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In re State v. Council of New Jersey State College Locals

New Jersey Superior Court, Appellate Division

Decided: October 6, 1977.


Matthews, Crane and Antell.

Per Curiam

[153 NJSuper Page 92]

This is an appeal from a determination of the State Public Employment Relations Commission dismissing an unfair practice charge filed by the Council of New Jersey State College Locals on behalf of Jack Barense, an Assistant Professor of Philosophy at Stockton State College. On December 9, 1974, Professor Barense was notified by the college president that he would not be reappointed. The professor commenced grievance proceedings which ultimately culminated in arbitration. However, it was not until March 19, 1976 that an unfair practice charge was filed on behalf of Professor Barense before the Commission.

The Commission concluded that the charge was not filed within the six-month period of limitation prescribed by N.J.S.A. 34:13A-5.4(c). In its determination the Commission made the following observations:

Rather than filing a charge, Professor Barense chose to pursue the contractual grievance procedure. However, pursuit of that procedure does not toll the period for the filing of a charge with the Commission alleging a violation of the Act. While it is true that the Commission has a policy of deferring to voluntarily agreed upon procedures for resolving disputes in a fashion that is compatible with the policies and purposes of the Act, we do retain jurisdiction over those cases and the charge must be filed in a timely fashion. Where the Legislature has given us exclusive power to prevent unfair practices but has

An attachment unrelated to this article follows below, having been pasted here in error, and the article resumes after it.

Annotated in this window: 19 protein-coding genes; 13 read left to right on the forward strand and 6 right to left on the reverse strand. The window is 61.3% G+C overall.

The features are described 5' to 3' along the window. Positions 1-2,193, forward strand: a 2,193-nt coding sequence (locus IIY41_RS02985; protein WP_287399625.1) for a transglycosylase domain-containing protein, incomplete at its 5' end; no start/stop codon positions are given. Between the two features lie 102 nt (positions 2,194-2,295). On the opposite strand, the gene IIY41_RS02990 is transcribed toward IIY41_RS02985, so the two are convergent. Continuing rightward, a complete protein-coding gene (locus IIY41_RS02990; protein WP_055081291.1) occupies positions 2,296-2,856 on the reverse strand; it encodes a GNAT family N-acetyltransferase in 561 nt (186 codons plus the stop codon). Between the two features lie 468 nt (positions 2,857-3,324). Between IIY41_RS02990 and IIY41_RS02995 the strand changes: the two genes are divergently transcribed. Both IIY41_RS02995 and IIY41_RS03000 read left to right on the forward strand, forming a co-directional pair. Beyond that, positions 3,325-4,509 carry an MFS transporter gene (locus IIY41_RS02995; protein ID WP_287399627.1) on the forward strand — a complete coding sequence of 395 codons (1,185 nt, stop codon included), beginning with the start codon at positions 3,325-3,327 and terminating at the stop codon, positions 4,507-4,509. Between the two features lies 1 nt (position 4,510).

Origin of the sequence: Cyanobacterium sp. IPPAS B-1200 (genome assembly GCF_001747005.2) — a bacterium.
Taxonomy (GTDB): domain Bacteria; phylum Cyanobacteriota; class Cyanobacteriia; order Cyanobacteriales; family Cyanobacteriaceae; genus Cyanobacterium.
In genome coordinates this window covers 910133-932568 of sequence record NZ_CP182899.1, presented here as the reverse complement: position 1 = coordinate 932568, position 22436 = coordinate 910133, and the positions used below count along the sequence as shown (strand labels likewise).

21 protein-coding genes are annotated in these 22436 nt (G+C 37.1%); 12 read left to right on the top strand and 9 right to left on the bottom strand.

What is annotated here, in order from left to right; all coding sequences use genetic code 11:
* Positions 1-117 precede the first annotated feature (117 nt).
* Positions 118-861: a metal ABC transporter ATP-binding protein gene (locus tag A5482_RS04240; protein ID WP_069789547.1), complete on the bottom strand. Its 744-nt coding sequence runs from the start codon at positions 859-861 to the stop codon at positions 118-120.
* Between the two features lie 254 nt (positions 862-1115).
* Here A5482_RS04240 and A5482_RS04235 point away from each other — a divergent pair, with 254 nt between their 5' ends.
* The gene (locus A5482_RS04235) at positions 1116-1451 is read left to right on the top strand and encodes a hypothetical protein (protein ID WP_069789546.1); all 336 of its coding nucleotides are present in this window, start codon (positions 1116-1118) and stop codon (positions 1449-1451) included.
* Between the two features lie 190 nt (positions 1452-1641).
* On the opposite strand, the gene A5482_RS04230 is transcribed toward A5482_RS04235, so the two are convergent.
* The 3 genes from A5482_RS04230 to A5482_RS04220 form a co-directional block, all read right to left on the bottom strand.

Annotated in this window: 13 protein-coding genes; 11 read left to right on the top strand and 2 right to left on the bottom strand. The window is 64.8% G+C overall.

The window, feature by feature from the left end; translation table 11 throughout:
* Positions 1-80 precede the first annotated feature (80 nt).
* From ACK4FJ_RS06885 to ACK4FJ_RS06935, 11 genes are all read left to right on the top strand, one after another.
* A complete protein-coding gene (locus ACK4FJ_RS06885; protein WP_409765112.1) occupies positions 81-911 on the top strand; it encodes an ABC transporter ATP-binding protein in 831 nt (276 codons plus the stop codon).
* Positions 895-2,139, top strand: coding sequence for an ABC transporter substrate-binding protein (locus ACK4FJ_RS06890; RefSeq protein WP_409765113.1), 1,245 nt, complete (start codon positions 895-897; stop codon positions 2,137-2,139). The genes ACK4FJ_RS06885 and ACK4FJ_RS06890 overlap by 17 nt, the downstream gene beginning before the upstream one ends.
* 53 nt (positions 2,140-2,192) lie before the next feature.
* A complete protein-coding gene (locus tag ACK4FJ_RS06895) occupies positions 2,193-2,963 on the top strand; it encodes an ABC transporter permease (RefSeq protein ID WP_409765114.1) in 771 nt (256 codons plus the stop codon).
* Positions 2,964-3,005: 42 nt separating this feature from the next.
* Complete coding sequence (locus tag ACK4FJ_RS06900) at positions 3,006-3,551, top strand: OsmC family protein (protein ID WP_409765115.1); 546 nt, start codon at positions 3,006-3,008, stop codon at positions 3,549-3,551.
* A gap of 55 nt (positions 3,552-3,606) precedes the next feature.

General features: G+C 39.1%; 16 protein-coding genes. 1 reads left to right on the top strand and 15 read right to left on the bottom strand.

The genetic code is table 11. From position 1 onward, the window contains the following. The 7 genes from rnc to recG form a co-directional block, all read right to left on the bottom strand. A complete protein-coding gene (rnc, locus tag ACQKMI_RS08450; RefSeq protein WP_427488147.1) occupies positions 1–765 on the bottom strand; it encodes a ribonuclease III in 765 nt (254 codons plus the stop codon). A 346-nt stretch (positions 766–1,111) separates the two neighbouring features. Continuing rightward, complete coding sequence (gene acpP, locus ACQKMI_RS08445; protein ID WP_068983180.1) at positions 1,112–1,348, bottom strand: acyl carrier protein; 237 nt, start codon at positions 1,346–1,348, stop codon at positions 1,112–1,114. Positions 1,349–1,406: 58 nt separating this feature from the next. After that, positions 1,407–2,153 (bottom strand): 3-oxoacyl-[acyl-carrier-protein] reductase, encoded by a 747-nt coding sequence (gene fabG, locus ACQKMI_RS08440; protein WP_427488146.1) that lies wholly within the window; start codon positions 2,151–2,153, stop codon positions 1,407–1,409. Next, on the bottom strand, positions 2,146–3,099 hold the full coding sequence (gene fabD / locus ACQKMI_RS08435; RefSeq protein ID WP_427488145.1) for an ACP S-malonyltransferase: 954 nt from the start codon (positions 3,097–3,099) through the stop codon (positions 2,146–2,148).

[153 NJSuper Page 93]

limited the issuance of complaints to events occurring within six months of the filing of charges, we cannot assert jurisdiction over an event which occurred more than six months before the charge was filed even when the charging party is attempting to resolve the matter through other means. Had the Legislature intended otherwise, it would have qualified the six months limitation.

On this appeal it is contended that the period of limitation provided in N.J.S.A. 34:13A-5.4(c) was tolled by the pending of grievance proceedings and that the Commission erred in its interpretation of N.J.S.A. 34:13A-5.4(c).

N.J.S.A. 34:13A-5.3 provides, among other things, that "notwithstanding any procedures for the resolution of disputes, controversies or grievances established by any other statute, grievance procedures established by agreement between the public employer and the representative organization shall be utilized for any dispute covered by the terms of such agreement." This language, together with that of other statutory provisions, has been held to evidence "a clear legislative intent that disputes over contractual terms and conditions of employment should be solved, if possible, through grievance procedures." Red Bank Bd. of Ed. v. Warrington , 138 N.J. Super. 564, 572 (App. Div. 1976).

Nonetheless, the statutory direction that contractual grievance proceedings shall be utilized may not be read in isolation. It is a fundamental rule of statutory construction that all of the provisions of a statute must be considered as a unitary and harmonious whole in order that each provision may be given full effect. Porcelli v. Titus , 108 N.J. Super. 301, 309 (App. Div. 1969), certif. den. 55 N.J. 310 (1970). We perceive the interpretation of the Commission and its expressed administrative practice as an effort to harmonize the language of the statutory provisions in order that they may be administered in a workable and practicable manner. The interpretation of a statute by the agency charged with its enforcement is entitled to great weight. In re Application of Saddle River , 71 N.J. 14, 24 (1976). We find

[153 NJSuper Page 94]

it to be eminently reasonable and consonant with established principles of law. See Nix v. Spector Freight System, Inc. , 62 N.J. Super. 213, 223 (App. Div. 1960). Moreover, statutory provisions limiting the action of an administrative agency to claims presented within a specified term are jurisdictional in nature. Lowden v. Board of Review , 78 N.J. Super. 467 (App. Div. 1963).



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